As of recent time there has been an influx of books handling new and old topics in a different, more female-centric way. Part parable, part warning, Wither puts women and girls at the heart of a dystopian tale mixing progress and disempowerment, science and secrecy. After being kidnapped from the home she shares with her twin brother, Rhine is “sold” to a rich man, Linden, along with two other girls, Cecily and Jenna. Their polygamous marriage is seen as necessary, for Linden’s father is a scientist trying to find a cure for the “virus” that strikes down youth, and he needs new subjects for his experiments — subjects in whose DNA, he hopes, a cure can be found.
The opening quote by T.S. Eliot (“This is the way the world ends not with a bang but a whimper.”) is a very fitting start to this story of a dystopian future. A future that is not so far away and could happen. The first paragraph is chilling and the author certainly has a way with words (“They keep us in the dark for so long that we lose sense of our eyelids”). Seventy years ago, scientists engineered super embryos that became favored over the old fashioned method of having your own. This was done to help society as the population was decimated by cancer but of course there was a price to pay. The first generation of super embryos were fine but all of their offspring have a life expectancy of 20 (for females) to 25 (for males). Science running amuck is nothing new and has been done plenty of times before but this author succeeds in making it fresh. Our heroine’s world is much darker in an elegant way than any Hollywood movie.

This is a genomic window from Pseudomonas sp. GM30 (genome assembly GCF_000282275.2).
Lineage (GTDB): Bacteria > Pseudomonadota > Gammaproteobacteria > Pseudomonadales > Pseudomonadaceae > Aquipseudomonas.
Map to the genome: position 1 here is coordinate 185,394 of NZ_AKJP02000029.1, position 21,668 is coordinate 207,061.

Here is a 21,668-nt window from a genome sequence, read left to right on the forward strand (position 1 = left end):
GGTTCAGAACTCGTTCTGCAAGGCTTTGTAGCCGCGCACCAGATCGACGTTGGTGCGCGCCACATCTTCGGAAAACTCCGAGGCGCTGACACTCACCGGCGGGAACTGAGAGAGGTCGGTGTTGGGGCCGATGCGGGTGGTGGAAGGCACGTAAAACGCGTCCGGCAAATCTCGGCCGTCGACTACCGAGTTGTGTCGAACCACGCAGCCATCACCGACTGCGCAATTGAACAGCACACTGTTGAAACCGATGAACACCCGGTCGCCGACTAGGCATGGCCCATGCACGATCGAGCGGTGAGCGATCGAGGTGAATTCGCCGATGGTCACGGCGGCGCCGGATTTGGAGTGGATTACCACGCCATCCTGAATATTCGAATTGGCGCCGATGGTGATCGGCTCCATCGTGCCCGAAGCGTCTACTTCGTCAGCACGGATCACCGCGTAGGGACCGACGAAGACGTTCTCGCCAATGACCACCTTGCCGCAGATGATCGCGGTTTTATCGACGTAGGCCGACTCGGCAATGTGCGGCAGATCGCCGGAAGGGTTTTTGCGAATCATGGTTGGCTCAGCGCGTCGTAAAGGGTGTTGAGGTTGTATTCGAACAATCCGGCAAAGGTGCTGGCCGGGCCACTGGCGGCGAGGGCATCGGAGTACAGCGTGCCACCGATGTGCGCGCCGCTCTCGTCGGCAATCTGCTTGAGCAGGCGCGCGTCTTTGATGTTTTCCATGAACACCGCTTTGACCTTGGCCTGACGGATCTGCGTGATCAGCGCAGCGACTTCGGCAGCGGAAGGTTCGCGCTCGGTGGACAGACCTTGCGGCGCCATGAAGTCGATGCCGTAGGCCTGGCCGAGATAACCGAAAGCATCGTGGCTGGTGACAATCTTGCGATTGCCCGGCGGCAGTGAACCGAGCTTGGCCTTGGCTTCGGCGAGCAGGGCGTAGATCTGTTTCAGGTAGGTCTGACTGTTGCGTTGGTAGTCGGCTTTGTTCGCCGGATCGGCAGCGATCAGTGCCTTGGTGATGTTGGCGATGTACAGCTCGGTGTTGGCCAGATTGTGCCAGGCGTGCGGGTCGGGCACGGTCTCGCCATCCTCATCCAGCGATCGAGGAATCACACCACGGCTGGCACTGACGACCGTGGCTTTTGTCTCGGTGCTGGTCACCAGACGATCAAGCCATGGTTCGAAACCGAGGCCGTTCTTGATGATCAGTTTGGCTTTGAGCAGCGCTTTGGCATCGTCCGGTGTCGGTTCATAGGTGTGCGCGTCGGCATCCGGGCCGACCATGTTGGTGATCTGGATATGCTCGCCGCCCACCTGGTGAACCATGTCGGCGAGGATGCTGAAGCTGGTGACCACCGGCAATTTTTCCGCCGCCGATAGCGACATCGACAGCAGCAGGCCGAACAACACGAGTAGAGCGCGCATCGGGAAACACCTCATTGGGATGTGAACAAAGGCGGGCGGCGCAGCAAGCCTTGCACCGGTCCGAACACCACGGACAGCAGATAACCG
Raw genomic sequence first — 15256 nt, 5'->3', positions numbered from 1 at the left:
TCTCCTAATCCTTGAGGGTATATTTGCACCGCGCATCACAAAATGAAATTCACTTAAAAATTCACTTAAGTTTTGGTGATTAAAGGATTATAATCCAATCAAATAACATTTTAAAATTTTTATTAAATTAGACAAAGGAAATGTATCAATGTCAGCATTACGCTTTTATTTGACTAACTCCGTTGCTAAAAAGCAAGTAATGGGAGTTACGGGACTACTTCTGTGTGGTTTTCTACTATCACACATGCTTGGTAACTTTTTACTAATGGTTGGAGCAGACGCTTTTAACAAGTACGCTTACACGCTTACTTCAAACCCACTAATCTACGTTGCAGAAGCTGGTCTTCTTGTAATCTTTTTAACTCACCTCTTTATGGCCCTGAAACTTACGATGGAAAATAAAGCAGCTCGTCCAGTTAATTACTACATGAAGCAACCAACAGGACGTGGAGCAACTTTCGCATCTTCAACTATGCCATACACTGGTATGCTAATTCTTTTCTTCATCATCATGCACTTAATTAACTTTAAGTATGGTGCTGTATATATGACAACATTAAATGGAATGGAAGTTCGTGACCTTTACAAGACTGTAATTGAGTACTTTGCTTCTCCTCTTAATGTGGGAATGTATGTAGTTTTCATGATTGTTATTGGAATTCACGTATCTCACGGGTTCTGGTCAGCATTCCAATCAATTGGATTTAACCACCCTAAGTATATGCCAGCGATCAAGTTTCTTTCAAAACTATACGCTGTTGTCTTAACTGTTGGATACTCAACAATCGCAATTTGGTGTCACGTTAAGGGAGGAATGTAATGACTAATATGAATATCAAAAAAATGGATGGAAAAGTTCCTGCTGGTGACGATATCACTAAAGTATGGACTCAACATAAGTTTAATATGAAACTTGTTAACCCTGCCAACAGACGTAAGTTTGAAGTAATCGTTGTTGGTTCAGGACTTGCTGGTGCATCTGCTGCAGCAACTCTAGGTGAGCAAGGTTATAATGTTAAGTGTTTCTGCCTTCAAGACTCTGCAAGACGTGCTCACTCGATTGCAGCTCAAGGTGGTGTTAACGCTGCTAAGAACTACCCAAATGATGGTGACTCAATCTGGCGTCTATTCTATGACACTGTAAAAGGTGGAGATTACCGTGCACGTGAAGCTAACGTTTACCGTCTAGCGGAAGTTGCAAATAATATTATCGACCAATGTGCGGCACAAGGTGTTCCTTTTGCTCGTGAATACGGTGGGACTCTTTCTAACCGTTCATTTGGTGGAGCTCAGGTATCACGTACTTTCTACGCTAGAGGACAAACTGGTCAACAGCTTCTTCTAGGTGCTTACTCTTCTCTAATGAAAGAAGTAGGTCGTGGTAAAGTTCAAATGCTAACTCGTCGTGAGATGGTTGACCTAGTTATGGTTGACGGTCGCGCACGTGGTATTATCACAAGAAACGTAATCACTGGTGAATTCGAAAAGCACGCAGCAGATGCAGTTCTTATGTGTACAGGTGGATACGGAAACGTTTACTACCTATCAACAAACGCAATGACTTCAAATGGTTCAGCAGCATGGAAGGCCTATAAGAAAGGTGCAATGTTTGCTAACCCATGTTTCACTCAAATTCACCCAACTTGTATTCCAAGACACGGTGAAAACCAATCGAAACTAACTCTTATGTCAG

The book excels in its chilling depiction of the realities of Rhine’s world, and the writing doesn’t shy away from descriptions about sex and sexuality, the inner workings of the polygamous marriage, and how different people would adapt to the situation. Through its story, the novel also touches on hot issues like assisted reproduction and genetic engineering. Rhine and her two sister-wives, Cecily and Jenna, are sympathetic as characters in their own unique ways. I found their complicated relationships with one another to be the most compelling in the book. The novel also finishes with an ending that can stand on its own, even with the known sequel forthcoming.